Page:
Three times national champions — most recently in ’18 — the Buffs, guided by Mark Wetmore & Heather Burroughs, placed 7th in March. Reading the tea leaves of its fall ’21 schedule, Colorado looks determined to get battle-tested early this autumn. Another squad with all 7 back gets a boost from Michigan State grad transfer India Johnson (35), who joins 6 top 100 finishers from March. Abby Nichols (18) Elizabeth Constien (72 and the sister of Olympian Val Constien) and steepler Madie Boreman (74) head that group.

6. Alabama

Returning the individual national champion from March, Mercy Chelangat, plus the 3rd-placer — Amaris Tyynismaa who was also an OT 1500 finalist as a frosh, Dan Waters’ Crimson Tide team could very well improve on its 8th-place result in March. New soph Flomena Asekol captured 5 JUCO track titles in her time at New Mexico JC, in the indoor 800 and 1000 and outdoor 1500. “This has the potential to be a very special year for us,” said Waters of his class of recruits, “and we can’t wait to get rolling” — beginning, of course, with the harrier campaign.

7. Michigan State

Coach Lisa Breznau’s Spartans placed 4th in March and may be underrated in this spot. Senior Jenna Magness — 16th and also 4th in the NCAA 5000 last spring — leads a cohort of 5 returners that includes Lynsie Gram (34), Makayla Perez (75), Katie Osika (101) and Casey Mossholder (122). Last year’s finish was the team’s highest since winning in ’14. “We just hope to see both teams keep growing,” Breznau said in praising MSU’s former guide Walt Drenth (who retired last November) and the current staff.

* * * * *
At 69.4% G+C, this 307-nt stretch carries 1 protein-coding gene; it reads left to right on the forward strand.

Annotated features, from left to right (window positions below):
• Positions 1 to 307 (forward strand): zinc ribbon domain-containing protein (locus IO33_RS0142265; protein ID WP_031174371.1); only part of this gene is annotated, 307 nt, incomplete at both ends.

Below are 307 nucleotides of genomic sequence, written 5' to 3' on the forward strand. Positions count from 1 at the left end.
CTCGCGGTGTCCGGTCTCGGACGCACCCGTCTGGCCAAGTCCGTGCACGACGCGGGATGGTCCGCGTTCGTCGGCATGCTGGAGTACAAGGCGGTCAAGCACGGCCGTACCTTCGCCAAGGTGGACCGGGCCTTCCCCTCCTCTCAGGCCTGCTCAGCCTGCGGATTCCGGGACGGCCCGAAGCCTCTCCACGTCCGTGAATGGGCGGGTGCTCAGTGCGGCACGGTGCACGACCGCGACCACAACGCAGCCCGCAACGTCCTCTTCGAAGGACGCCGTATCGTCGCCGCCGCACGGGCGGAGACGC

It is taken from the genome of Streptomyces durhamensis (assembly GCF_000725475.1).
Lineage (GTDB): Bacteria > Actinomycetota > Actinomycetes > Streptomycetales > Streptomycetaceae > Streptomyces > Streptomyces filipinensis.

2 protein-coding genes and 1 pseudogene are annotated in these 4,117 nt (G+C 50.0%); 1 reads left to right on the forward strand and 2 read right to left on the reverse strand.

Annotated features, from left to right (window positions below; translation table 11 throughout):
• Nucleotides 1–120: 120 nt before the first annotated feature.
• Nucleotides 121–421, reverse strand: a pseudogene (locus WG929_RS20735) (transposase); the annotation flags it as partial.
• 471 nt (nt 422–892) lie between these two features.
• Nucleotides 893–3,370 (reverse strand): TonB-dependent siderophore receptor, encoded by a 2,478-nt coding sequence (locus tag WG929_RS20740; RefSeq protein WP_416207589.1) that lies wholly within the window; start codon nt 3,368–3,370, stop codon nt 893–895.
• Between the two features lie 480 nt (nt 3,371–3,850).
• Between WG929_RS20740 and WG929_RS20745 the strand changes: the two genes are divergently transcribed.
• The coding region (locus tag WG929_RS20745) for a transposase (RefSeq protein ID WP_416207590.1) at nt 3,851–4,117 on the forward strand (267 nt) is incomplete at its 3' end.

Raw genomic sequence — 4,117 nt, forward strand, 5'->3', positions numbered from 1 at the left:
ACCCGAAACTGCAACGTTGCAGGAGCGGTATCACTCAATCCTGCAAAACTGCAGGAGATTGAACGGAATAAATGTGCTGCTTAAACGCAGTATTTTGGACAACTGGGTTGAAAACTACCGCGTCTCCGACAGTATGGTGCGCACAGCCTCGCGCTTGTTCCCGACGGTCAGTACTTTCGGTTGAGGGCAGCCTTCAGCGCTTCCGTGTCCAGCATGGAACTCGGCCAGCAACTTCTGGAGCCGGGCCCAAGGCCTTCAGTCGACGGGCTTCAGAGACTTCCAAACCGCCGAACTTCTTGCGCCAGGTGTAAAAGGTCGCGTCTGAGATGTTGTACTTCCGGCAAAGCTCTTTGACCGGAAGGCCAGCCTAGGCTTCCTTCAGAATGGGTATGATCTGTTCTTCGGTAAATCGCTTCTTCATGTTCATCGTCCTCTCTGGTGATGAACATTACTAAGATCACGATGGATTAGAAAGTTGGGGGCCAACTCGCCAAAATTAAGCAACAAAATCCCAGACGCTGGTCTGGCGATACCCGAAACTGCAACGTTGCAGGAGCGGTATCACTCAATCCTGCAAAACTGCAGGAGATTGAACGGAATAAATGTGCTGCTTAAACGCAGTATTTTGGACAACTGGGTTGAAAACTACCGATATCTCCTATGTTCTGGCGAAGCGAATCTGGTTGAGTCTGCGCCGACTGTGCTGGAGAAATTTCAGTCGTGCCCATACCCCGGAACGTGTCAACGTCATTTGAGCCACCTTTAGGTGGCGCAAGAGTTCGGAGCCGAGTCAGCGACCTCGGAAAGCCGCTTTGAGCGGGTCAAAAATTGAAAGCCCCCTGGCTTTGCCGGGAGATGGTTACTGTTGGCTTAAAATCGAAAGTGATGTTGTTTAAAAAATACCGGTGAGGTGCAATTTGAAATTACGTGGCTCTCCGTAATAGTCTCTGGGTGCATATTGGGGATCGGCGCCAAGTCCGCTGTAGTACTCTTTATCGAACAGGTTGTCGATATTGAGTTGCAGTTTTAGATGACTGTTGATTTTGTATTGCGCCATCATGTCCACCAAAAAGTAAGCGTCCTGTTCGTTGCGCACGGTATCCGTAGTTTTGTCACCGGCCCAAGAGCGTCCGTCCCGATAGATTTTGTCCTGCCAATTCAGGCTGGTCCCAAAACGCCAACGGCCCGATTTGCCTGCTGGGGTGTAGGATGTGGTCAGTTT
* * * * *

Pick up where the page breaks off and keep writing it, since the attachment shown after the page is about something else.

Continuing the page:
8. Minnesota

Fifth last time — the latest of 3 straight appearances by Sarah Hopkins’ squad, with Minnesota teams having reached the big dance 14 of the last 15 seasons — the Gophers opened up at Penn State’s Spiked Shoe Invitational led by the same trio that formed the point of the spear in Stillwater. That would be Bethany Hasz (8), Abby Kohut-Jackson (45) and Anastasia Korzeniowski (59). The entire top 7 is back. Of the opener, a narrow 3-point loss to Georgetown, Hopkins said, “To race this early against some of these teams is a shock to the system, but they managed it well.”

9. Northern Arizona

With quality and depth approaching that of the vaunted Lumberjack men’s program, Michael Smith’s team features the 7 women who raced to an 11th-place showing in March. In Stillwater, four ran in the top 100 —Taryn O’Neill (6), Delaney Rasmussen (44), Jessa Hanson (79) and Bryn Morley (93); only Rasmussen is a senior. Add firepower from frosh Nikita Moore (80 in the World Junior Cross in ’19) and Irishwoman Stephanie Cotter, who won Div. II crowns for Adams State last school year in the indoor mile & 1500.

10. Stanford

The challenge for J.J. Clark’s Cardinal in the coach’s third season at the helm will be replacing low-stick points from graduated Ella Donaghu, who keyed 3rd-place team finishes at the last two Nationals placing 8th & 10th individually. Julia Heymach (13), Jessica Lawson (56 and also 11 in ’19) and Christina Aragon (88) bring experience. Lucy Jenks (92) still has frosh status and Zofia Dudek, another pandemic yearling, placed 156th in March but won the Foot Locker prep nationals of ’19 and a Euro Junior 3000 crown for Poland that year. Ellie Deligianni, Greek and a new frosh, took bronze in the World Junior 800 this summer.

Others To Watch:

Boise State, Florida State, Georgetown, Michigan, Mississippi, North Carolina, Washington. ◻︎